It surrounds the all-inclusive digital resources that you use and is unprotected. For an individual, it refers to a website that has weak passwords and is accessed with a protection or antivirus tool or VPN. For a company or its branch, it includes attack vectors falling outside the reach of the firewall used and being released in the public domain without any protection.
On average, the digital attack-prone surface covers servers, networks, websites, and dependencies, forgotten software/marketing accounts/websites, and rouge assets like impersonating apps, and typosquatting domain.
- Social Engineering (SE)
It refers to emotionally weak individuals that are linked with your organization in any sense. Such individuals are prone to make rational decisions and can easily fall for the hackers’ trick. Threat actors can trick such employees or associates and force them to steal particular databases or data of their interest.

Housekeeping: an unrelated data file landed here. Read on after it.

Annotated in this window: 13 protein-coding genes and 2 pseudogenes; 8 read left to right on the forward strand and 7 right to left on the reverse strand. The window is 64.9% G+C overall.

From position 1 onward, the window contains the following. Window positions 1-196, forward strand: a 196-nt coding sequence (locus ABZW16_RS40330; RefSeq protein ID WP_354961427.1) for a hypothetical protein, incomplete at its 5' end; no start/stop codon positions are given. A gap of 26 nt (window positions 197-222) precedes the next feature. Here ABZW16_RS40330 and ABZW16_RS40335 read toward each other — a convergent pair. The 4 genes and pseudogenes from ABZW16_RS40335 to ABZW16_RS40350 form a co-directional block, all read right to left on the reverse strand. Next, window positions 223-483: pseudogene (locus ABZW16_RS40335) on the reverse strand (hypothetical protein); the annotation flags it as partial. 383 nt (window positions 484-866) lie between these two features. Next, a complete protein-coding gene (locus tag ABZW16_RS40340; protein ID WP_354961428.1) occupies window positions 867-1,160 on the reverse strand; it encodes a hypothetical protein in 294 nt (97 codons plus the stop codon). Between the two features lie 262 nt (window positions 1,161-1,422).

The technique paves the path for many cyber-attacks. For instance, CSRF attacks, phishing, whaling, and so on. The ideal way to deal with this issue is to educate people about the dangers of cyber threats and encourage them to be responsible while handling confidential business data.
Relation Between Attack Vector vs Attack Surface
Even though both these terms are used concurrently, they have separate meanings. The attack vector is the pathway leading a threat actor to the targeted data/digital asset of an organization. For example, if a hacker injects malicious code into the company’s server that later manipulates the database, the attack vector in this situation is the server.
Combine all attack vectors within a business’s scope, and you’ll have an attack surface. Every in-house and 3rd party digital resource used, directly and indirectly, is its component.
Attack Surface Analysis And its Cruciality for you
Sound IT security infrastructure is doable only when one has insights into the attack-prone surface perils. Attack surface’s analysis is useful here. The term is used for the process of comprehensive analysis and figuring out hazardous attack vectors.
Even if it’s a labor-extensive task, it’s worth a shot. Organizations seeking improved attack surface cyber security should invest in it heavily as:
- It authorizes the organization to find out which attack vector needs primary attention
- It leads to early threat detection that further supports less damage